Rutland Wine Society Tasting

Old vines of Australia

Instigated by Philip after his trip to Australia this time last year. He returned full of enthusiasm for this country that has a huge heritage of old vine stocks, the oldest soils in the world, a stable climate (apart from 2011) and dynamic winemakers who are very forward thinking.

What does an old vine give you? What is so special about them? Deep roots, more flavour, rich concentration. A vine that is young and vigourous produces 25 bunches, compared to an old vine which only produces just 5 bunches. The intensity and depth of flavours is fantastic.

We showed 7 wines Semillon Old Winery Tyrrells 2010 and 2009 from the Hunter Valley and compared the two vintages. Loads of history with the Tyrrells family back to 1864. 2010 gave a light fresh structure, lemon and lime characters with a clean refreshing finish, the 2009, still very fresh but had a slightly more rounded texture to it. The screwcap maintains the freshness in this wine showing that the vintage variation was minimal. Cork would have shown a marked difference.

Then we tasted Riesling Pikes 2010 from Clare Valley, very fresh, zippy, green apples orange blossom, citrus fruits, great minerality, lovely weight with a crisp finish. No petrol aromas here! Henry Pikes, founder in 1878 from Dorset England!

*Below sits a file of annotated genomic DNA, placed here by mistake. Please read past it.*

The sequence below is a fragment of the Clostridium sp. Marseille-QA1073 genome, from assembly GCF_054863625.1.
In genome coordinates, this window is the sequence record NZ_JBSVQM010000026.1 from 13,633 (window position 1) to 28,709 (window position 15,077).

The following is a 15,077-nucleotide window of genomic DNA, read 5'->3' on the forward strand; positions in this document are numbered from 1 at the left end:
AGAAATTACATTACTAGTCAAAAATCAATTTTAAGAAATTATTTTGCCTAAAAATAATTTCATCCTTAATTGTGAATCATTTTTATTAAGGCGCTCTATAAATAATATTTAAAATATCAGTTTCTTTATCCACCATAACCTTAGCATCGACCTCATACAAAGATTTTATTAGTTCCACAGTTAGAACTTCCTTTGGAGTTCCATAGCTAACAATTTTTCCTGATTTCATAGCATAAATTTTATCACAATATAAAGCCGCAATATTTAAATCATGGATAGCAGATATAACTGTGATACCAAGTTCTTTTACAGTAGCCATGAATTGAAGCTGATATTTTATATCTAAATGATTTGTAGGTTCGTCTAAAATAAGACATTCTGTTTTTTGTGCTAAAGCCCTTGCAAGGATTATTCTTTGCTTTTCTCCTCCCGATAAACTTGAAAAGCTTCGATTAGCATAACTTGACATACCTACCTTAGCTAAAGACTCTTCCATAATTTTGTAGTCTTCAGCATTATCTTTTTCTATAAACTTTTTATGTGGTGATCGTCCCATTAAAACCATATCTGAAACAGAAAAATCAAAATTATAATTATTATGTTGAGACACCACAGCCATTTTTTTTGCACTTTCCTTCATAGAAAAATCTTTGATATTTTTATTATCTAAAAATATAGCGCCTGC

Turkey Flat Rose 2011 from Barossa Valley. 61% Grenache, 22% Shiraz, 12% Cab Sauv, 5% Dolcetto. Vines all planted on natural root stock, so heavier yields. Single vineyard from vines over 100 years old. This wine was very popular with the group. A lovely pink salmon hue. Fresh, vibrant, ripe summer fruit characters, soft tannins crisp, dry finish with lovely balance. 5% residual sugar allows the fruit flavours to shine. Great wine and on offer £9.99 at the moment!

The first red tasted was Baby Bush Hewitson 2009 from the Barossa Valley. The star of the night in my opinion. 100% Mourvedre aka Mataro. Made by Dean Hewitson. The cuttings come from vines planted in 1853 from the “Old Garden Vineyard”. Intense yet youthful flavours, classic richness and rusticity, herby and earthy with a rich velvety mouthfeel, soft and fully ripe tannins.
Miss Harry Hewitson 2009, 44% Grenache, 39% Shiraz, 8% Mourvedre, 4% Carignan, 4% Cinsault. Again made from deep rooted 100 year old vines, full concentrated ripe black and red fruits, racy acidity, giving elegance and vivacity and a long fresh finish.

Finally another favourite of the group was the Shiraz Quandong Farm Single Vineyard Paxton 2009, McLaren Vale, made biodynamically by David Paxton. 30 years of winemaking. 100% Shiraz. Lifted nose, smooth, balanced bright plum, spicy earthy round mouthfilling texture.

Tonight showed that old vines produce styles of wine that are well worth tasting!
  • Comments: 0 (see below)

Posted on 23/03/2012
by Lesley H
in categories:


There have been no comments made on this article. Why not be the first and add your own comment using the form below.

Leave a comment

Commenting is restricted to registered users only. Please register or login now to submit a comment.

powered by csb internet